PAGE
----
MONTGOMERY, Alabama -- Montgomery authorities today stood by their decision to surround and conduct an evening-long search Monday of a home in east Montgomery in the effort to find Desmonte Leonard, charged with three counts of capital murder following the shooting of six people at an Auburn apartment complex.
"If that same set of circumstances happens tonight, we'll do the exact same thing," Mayor Todd Strange said at a press conference recapping the dramatic effort that had dozens of law enforcement officers including Montgomery police and U.S. Marshal's Service personnel on the site.
But in the end, nothing was found in the attic that became the focal point of the search of the home on Ridgeside Boulevard, authorities said.
Police Chief Kevin Murphy, who said the decisions of the evening were his, said the primary consideration was to avoid putting anyone in harm's way. "We went in not foot by foot but inch by inch," he said. Authorities said throughout the episode that time was on their side. Three capital murder charges were issued for Leonard, 22, on Sunday related to the Saturday night attacks at a party.
A "variety of information, from a variety of law enforcement officers" employing a variety of technology fueled the decisions on site, the chief said. Three technological tools indicated there was something in the attic - causing the last several hours of the search to concentrate to a slow and methodical emphasis there, authorities said. Crews finally left the home about 2:30 a.m. The first officers approached the house on the cul-de-sac between 5 p.m. and 6 p.m.
Strange described the series of events that caused authorities to target the house:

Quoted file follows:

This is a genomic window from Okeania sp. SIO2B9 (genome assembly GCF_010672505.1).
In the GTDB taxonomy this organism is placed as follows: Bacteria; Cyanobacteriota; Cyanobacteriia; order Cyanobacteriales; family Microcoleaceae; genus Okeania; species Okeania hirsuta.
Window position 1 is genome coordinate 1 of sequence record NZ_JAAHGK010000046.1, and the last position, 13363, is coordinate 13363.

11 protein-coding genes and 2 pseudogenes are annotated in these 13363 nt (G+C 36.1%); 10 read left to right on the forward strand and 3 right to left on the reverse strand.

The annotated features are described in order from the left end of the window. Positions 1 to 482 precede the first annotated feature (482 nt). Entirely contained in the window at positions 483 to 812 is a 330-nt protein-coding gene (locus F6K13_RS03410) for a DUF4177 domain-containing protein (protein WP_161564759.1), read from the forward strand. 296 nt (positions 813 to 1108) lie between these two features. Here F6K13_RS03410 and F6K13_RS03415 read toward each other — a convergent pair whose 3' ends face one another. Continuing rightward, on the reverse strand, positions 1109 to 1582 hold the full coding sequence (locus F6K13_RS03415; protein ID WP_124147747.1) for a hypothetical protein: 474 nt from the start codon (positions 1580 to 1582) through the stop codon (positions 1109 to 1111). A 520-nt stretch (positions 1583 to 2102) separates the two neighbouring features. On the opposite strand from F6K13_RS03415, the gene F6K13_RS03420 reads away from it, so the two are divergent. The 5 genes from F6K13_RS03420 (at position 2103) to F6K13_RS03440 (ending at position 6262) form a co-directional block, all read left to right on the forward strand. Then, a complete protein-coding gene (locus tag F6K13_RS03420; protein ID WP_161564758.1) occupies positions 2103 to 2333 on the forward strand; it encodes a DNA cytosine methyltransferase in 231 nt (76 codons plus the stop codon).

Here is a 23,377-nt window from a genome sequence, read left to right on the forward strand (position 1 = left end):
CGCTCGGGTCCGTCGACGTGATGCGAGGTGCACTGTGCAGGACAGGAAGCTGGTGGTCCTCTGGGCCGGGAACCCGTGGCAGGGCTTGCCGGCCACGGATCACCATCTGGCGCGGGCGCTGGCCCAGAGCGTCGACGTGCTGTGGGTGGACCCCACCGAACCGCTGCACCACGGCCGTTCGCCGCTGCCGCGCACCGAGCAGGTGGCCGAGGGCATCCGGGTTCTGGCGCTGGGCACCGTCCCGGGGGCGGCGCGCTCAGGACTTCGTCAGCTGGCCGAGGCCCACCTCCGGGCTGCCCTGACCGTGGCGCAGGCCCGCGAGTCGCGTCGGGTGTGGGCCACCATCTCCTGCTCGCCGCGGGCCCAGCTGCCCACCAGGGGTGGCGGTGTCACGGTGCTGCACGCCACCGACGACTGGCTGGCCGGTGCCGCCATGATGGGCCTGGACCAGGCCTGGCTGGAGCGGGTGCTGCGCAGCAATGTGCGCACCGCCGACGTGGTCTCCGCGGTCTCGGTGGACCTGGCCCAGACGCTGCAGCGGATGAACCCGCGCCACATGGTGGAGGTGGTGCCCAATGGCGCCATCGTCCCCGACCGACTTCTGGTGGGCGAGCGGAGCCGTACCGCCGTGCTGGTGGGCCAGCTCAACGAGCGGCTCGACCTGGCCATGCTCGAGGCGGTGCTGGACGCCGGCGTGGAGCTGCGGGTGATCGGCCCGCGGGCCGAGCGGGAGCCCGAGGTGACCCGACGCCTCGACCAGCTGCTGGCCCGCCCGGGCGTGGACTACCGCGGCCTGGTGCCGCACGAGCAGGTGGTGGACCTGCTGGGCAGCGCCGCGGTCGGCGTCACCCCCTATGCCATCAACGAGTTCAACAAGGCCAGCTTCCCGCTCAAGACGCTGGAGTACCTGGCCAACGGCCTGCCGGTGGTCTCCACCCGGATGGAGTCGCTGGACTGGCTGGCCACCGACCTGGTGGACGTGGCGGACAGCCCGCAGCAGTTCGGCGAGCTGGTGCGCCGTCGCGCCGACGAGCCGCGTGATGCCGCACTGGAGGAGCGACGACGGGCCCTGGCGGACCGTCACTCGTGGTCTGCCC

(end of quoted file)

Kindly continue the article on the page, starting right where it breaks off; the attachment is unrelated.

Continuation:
Law enforcement had been alerted to activity in the area and had begun watching the general neighborhood closely for a day prior to the search. Monday afternoon the U.S. Marshal Service received a call from a person saying that person had dropped Leonard at "a specific address."
Nearly simultaneously, Montgomery police 9-1-1 got a call from a female who said she had come home from work and found a man on her couch she believed was Leonard, Strange said. She immediately called police from her car.
The head of the Marshal Service fugitive task force went into into the house and called out for whoever was inside to surrender. Strange said several individuals in the team to first make entry heard what they thought were sounds coming from the attic.
"Predicated on that body of fact," Strange said, further resources, including tear gas, were deployed and the rest of the evening unfolded.
At a separate press conference in Auburn earlier today, Police Chief Tommy Dawson said he is among those convinced that Leonard is still in Montgomery. He bristled at any suggestion that any portion of Monday night's search effort in Montgomery was not well-considered.
"Let's not forget why we're trying to locate him. He's taken three kids from their families. Let's remember these families and keep them in our prayers," Dawson said.
murphy strange.jpgView full size Montgomery Director of Public Safety Chris Murphy, left, and Mayor Todd Strange addressed media at scene of house search Ridgeside Boulevard. (AP Photos/Dave Martin)
Strange said despite whatever second-guessing may occur today, "We will not be diverted." He and police stressed anyone providing false leads will be prosecuted. And significant resources -- including even during last night's search -- are being spent following down other leads.
Authorities noted the total rewards in the case now total $30,000 for the arrest and conviction of the person or persons responsible for the Auburn shootings.
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